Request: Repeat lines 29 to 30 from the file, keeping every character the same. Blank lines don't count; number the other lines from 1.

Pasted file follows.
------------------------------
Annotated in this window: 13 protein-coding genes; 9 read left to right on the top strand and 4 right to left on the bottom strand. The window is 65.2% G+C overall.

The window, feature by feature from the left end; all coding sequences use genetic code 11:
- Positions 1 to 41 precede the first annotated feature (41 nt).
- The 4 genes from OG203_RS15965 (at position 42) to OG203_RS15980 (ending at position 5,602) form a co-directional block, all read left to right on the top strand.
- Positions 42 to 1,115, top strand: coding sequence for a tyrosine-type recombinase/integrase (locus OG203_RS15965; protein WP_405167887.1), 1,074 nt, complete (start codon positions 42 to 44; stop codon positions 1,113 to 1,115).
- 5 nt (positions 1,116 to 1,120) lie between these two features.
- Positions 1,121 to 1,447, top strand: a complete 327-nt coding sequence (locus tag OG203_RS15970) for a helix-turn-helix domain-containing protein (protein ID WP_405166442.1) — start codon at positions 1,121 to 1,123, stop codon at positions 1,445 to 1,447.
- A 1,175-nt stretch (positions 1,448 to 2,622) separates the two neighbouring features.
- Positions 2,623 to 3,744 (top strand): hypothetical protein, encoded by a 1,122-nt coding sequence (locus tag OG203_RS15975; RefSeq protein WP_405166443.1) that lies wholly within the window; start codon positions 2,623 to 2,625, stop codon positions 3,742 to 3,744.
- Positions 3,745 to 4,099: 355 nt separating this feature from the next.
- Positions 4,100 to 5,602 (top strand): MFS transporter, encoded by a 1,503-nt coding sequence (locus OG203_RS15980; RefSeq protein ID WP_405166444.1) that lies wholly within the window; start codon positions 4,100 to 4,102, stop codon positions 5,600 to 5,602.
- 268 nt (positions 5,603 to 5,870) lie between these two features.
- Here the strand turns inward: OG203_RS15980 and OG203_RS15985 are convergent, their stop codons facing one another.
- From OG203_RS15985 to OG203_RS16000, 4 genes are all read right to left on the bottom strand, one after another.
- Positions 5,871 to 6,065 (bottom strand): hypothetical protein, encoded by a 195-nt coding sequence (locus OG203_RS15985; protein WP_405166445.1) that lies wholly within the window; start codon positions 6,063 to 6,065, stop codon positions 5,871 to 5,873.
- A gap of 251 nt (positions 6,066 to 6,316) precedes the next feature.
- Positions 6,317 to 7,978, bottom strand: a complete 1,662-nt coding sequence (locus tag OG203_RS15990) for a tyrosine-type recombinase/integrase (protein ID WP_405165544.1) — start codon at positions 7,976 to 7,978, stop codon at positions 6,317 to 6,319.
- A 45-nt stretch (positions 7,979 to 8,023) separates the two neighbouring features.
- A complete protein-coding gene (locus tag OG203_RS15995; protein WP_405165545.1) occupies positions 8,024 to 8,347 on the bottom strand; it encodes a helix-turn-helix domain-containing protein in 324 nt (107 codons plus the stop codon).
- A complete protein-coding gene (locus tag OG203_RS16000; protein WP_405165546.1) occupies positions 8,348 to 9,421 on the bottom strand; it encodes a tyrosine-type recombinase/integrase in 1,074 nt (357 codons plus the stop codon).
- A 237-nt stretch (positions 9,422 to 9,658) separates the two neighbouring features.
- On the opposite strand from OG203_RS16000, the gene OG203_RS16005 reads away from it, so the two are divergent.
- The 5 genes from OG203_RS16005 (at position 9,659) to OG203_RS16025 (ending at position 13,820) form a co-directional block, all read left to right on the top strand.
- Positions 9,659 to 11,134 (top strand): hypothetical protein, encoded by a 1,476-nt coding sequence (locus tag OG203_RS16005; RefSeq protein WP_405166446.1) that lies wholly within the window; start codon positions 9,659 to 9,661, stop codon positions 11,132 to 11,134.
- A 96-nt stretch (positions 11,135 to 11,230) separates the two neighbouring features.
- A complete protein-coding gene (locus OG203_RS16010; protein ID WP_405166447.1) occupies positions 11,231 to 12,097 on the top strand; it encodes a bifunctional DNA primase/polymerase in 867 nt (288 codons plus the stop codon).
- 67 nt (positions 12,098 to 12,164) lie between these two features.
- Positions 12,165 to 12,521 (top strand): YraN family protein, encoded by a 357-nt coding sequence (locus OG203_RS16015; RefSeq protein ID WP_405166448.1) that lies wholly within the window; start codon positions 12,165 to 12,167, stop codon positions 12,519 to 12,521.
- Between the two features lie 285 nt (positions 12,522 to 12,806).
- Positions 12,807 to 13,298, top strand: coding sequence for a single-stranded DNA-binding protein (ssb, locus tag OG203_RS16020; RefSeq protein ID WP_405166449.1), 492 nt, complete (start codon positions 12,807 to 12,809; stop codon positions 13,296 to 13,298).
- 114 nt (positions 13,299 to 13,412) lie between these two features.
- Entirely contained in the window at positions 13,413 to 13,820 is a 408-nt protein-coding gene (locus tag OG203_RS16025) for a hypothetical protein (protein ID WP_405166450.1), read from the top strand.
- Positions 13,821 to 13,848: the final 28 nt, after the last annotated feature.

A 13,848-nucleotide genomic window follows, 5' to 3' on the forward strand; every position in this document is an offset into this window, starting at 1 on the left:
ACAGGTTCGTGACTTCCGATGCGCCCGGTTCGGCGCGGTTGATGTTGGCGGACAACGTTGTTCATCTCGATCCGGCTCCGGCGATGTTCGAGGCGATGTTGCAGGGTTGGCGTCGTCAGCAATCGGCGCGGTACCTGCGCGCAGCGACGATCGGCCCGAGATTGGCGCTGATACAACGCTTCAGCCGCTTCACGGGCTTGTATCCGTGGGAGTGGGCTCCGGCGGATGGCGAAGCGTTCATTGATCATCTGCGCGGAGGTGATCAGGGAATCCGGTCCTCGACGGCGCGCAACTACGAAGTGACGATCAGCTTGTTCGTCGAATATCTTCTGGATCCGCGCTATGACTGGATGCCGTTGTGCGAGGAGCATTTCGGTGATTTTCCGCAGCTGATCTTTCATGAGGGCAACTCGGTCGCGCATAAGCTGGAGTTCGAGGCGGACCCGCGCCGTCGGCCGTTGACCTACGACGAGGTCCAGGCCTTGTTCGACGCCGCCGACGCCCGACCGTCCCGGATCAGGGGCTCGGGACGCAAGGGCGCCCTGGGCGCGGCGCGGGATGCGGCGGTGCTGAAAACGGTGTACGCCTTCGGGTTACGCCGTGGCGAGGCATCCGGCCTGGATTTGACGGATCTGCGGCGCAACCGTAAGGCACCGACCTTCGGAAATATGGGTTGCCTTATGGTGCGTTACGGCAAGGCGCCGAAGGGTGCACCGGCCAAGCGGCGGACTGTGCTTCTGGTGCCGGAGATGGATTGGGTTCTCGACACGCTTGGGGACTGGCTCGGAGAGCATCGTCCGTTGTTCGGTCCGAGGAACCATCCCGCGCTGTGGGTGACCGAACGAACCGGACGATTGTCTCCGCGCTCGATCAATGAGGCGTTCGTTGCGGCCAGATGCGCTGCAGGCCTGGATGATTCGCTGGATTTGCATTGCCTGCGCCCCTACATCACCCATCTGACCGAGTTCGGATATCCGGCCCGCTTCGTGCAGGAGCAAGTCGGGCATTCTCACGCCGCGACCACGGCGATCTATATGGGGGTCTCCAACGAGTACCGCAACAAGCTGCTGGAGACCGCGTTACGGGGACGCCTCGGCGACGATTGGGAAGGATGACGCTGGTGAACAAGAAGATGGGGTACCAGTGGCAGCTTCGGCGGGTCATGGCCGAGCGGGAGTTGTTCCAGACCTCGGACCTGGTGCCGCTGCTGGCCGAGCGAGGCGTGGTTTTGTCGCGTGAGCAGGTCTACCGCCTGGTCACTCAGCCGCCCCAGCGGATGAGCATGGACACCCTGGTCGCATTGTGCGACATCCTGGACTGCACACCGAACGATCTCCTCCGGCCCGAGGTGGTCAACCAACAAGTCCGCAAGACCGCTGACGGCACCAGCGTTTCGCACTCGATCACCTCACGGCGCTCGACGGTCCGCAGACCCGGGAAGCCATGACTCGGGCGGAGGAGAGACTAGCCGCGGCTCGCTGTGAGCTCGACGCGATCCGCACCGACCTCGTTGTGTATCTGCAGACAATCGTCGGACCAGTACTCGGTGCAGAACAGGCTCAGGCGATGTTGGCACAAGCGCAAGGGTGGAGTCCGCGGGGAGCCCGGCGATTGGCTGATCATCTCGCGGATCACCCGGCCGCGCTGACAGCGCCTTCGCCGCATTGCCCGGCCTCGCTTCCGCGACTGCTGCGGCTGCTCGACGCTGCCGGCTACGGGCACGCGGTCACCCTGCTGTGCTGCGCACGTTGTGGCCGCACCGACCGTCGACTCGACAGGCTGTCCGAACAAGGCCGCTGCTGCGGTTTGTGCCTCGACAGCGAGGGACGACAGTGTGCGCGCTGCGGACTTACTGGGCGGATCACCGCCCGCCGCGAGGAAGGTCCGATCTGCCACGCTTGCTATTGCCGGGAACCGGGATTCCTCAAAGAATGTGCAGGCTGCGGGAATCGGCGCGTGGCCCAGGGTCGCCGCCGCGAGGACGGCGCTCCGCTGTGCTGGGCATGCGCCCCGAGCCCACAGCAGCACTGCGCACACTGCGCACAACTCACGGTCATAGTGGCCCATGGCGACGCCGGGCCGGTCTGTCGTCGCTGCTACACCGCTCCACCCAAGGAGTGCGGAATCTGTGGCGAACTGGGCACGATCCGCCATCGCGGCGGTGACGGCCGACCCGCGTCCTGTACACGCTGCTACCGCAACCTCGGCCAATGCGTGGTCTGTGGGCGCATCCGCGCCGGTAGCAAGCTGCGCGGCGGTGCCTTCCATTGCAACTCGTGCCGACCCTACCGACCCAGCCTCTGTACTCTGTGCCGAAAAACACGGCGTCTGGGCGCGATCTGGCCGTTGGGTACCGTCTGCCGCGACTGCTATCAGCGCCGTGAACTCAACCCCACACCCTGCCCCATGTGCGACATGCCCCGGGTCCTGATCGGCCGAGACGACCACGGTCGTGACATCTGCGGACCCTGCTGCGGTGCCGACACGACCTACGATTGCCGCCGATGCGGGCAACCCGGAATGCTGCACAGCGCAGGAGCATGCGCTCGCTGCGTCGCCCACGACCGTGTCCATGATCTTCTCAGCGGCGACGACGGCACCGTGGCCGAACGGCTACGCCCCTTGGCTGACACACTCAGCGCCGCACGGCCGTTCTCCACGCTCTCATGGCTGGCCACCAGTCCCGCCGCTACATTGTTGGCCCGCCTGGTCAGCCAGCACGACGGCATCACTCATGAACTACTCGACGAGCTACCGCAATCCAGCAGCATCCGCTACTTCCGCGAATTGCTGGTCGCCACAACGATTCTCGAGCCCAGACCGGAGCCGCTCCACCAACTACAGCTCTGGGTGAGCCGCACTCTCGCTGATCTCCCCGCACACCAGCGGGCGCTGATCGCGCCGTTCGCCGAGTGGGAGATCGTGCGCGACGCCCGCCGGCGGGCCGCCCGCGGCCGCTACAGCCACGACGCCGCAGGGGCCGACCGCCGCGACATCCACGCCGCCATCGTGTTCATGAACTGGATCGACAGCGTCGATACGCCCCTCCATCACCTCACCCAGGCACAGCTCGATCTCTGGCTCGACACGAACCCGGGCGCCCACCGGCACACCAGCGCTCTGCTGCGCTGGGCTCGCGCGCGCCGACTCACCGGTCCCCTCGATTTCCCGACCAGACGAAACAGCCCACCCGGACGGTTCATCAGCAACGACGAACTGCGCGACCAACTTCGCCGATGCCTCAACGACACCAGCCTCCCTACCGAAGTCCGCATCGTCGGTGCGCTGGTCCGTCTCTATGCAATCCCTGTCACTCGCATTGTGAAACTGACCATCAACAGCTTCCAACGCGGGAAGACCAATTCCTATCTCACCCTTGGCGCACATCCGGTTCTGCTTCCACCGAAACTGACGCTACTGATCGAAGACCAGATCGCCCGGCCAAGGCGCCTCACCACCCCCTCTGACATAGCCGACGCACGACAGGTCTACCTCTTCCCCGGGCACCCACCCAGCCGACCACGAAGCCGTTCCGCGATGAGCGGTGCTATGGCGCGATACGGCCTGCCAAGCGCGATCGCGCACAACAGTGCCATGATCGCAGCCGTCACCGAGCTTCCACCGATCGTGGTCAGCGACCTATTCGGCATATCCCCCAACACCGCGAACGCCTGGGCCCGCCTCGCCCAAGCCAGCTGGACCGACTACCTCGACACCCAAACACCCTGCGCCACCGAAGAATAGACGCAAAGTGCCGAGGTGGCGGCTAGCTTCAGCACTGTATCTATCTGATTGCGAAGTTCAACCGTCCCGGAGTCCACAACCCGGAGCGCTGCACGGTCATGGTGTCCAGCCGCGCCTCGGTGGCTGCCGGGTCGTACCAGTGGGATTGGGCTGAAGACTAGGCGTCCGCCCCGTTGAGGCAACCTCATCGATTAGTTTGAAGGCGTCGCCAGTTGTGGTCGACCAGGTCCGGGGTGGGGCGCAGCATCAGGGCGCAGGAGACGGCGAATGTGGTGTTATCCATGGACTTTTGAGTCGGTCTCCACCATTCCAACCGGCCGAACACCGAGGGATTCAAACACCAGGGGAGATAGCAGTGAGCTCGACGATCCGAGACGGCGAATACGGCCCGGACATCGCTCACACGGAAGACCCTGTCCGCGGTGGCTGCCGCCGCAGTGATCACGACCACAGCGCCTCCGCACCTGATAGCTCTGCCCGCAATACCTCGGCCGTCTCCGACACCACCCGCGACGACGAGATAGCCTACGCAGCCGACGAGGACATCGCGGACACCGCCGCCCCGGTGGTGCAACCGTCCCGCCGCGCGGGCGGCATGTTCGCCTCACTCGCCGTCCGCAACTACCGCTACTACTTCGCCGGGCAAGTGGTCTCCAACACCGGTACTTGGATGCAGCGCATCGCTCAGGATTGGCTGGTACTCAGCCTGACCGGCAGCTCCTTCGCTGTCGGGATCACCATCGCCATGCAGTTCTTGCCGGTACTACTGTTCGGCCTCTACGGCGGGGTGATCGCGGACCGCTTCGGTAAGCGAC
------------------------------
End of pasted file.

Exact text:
- Between the two features lie 285 nt (positions 12,522 to 12,806).
- Positions 12,807 to 13,298, top strand: coding sequence for a single-stranded DNA-binding protein (ssb, locus tag OG203_RS16020; RefSeq protein ID WP_405166449.1), 492 nt, complete (start codon positions 12,807 to 12,809; stop codon positions 13,296 to 13,298).